The highest ever fuel price hike in Bangladesh’s history has left passengers and coach operators equally frustrated as the former group is forced to pay higher fares, while transport owners in Mymensingh have wound down service until a new fare structure is announced.
The prices of diesel and kerosene were increased by 42.5 percent to Tk 114 per litre, petrol prices were fixed at Tk 130 a litre, a 51.16 percent jump, while octane prices rose 51.68 percent to Tk 135 on Friday.
Last November, the government raised the price of diesel and kerosene by Tk 15 to Tk 80 per litre. Afterwards, coach fares rose nearly 27 percent, much higher than the corresponding jump in fuel prices.
Transport leaders and owners confirmed that most buses headed from Mymensingh to other parts of the country paused their services as they claimed it was categorically impossible for them to function under the current fare structure.
Mahbubur Rahman, general secretary of Mymensingh District Transport Owners’ Association, said: “Most of the operators have stopped services as they no longer believe the services they provide will yield any profit unless the current fare structure is adjusted according to the current fuel prices.”
“A few are still operating, but most have stopped,” he said.
Ena Paribahan, one of the largest coach operators in Bangladesh, is one service that is still running and following the current fare structure.
Ratan Kumar Pandit, manager of Ena services from Maskanda Bus Station in Mymensingh, threatened to go on strike if the government does not adjust coach fares.
“We are still charging Tk 260 for passengers travelling from Mymensingh to Dhaka, though the fare is way less than what we are supposed to charge in line with the new fuel prices. We will not be able to provide services at such subsidised prices for long. Unless the government comes up with a new fare structure soon, we will have no option but to go on to strike,” he said.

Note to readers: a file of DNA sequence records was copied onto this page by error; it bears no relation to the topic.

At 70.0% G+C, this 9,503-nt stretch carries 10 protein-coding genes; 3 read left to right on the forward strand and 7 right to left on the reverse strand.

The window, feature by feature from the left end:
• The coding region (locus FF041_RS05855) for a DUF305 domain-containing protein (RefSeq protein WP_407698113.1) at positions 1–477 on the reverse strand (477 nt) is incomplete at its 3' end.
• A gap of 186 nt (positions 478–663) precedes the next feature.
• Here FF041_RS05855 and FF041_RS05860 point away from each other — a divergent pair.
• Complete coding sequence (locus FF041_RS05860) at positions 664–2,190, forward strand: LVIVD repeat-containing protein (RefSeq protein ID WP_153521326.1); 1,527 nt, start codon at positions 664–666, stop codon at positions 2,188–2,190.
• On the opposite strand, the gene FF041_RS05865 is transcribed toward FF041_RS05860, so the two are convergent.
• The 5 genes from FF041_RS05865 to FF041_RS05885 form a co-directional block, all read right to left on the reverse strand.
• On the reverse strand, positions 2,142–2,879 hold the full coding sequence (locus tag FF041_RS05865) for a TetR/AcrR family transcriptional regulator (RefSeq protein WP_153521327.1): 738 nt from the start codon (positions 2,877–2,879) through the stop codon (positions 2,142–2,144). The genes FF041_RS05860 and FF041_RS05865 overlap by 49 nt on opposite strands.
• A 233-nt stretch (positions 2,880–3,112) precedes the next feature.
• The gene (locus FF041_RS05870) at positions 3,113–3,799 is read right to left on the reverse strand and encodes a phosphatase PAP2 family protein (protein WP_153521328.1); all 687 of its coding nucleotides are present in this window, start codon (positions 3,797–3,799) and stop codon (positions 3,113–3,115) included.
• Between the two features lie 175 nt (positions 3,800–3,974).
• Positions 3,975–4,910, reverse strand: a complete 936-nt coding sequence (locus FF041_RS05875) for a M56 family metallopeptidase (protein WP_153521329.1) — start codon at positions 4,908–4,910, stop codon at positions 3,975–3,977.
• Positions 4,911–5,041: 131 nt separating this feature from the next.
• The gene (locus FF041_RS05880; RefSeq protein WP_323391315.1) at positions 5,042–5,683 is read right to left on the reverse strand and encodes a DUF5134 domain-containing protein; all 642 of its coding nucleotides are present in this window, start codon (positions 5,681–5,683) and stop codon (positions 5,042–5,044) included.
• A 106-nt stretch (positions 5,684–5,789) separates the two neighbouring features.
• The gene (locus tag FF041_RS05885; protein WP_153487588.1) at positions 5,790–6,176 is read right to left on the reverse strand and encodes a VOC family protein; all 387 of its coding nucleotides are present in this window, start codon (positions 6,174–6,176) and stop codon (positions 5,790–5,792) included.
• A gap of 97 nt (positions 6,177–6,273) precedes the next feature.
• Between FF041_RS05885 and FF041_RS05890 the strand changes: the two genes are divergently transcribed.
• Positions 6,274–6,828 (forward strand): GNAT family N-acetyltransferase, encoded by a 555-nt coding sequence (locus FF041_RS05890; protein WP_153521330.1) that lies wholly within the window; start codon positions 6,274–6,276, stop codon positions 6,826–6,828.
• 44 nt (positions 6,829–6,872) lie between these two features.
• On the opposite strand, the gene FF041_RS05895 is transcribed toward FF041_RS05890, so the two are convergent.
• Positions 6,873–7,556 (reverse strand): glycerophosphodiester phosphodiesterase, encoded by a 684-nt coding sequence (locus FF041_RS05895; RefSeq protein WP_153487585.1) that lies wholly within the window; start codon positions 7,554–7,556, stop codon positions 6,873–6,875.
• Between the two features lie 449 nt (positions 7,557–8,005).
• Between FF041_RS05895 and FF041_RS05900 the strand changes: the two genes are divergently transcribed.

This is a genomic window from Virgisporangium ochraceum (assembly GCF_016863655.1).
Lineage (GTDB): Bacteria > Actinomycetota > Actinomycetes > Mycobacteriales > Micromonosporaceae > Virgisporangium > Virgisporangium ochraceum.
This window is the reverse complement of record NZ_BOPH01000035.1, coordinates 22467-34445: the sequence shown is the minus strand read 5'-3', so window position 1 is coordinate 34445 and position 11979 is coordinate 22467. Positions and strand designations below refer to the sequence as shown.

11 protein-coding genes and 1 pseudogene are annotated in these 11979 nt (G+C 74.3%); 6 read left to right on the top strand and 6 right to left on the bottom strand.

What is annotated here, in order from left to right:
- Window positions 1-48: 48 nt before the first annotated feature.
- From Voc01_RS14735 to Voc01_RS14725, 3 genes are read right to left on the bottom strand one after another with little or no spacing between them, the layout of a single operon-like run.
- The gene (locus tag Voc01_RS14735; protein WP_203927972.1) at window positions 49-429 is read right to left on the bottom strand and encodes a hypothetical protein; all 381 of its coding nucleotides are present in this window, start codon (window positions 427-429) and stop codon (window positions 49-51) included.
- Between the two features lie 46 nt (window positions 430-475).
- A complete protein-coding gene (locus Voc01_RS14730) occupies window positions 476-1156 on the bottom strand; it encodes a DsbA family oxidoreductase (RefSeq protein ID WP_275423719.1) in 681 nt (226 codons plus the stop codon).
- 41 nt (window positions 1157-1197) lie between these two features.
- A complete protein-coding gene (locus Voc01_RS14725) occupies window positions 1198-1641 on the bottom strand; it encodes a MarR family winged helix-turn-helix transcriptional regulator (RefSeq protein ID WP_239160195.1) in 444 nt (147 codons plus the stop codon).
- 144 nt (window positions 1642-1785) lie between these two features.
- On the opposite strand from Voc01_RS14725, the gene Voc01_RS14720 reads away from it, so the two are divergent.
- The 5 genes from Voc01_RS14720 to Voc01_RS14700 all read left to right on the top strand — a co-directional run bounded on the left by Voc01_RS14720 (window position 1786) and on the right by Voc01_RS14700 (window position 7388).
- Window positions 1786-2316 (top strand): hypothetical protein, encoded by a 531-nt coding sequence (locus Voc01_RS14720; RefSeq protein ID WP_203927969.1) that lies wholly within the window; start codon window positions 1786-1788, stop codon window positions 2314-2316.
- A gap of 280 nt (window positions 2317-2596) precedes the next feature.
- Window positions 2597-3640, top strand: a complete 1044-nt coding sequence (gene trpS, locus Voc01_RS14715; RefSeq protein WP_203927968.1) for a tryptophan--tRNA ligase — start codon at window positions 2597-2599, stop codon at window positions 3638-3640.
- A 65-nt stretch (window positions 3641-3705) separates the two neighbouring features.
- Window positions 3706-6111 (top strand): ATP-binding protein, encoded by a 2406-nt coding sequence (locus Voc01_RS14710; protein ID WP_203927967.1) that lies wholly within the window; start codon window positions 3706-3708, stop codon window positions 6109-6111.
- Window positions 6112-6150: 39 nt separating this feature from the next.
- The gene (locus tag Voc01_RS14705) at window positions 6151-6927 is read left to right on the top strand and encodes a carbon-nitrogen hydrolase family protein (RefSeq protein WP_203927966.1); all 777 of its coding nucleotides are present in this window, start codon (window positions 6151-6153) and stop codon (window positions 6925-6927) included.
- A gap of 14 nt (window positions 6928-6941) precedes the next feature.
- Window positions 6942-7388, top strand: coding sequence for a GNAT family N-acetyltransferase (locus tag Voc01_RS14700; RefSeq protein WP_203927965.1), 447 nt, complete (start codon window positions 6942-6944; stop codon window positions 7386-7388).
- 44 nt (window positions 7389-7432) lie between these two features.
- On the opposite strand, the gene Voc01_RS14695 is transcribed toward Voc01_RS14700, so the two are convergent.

Transport leader Mahbubur echoed Ratan’s position, saying: "We will of course follow the decision that comes from the top, but I don't see any option but to increase the fare."
Hosne Ara Begum, a Dhaka-bound passenger of Ena, was miffed about the massive increase in the fuel price as she described how it would impact her life.
“Today, I am paying the regular fare. From tomorrow, it will be God knows how much. The way the government is increasing prices of goods and services in every sector, our lives have become unbearable,” she said.
Another passenger of the same coach, Rabiul Awal, said: "A few days ago, the government said that there is no fuel crisis in the country. Then why did the government suddenly increase fuel prices? I would like the government to answer that.”
Some other operators, namely Soukhin Paribahan and Shalbon Paribahan, were operating while charging unsanctioned higher fares.
Mohammad Ali, a passenger of a Dhaka-bound Soukhin Paribahan coach, said he was charged Tk 50 above the regular price, citing the increase in fuel prices.
Md Aslam, a driver’s assistant for Shalbon Paribahan, said the fare was Tk 20 from Mymensingh town to Trishal but they are now charging Tk 25 due to the hike.
"Previously, the fare from Mymensingh to Trishal was Tk 20. The fare has now been increased to Tk 25 due to the increase in fuel prices from Friday night.”
Transport owners have alleged that most fuel stations in Mymensingh temporarily shut services for a couple of hours after 10 pm on Friday and reopened again after 12 am on Saturday to take advantage of the jump in prices, which came into effect as the clocks struck midnight.
Denying the allegation, Shamsul Alam, manager of MS Star fuel station in the city’s Maskanda area, said: “We had to shut services due to a massive rush of incoming vehicles. Everyone was coming to the station to fill out their tanks before the new prices come into effect. We reopened shortly thereafter.”
“Of course, we are profiting a little more," he said.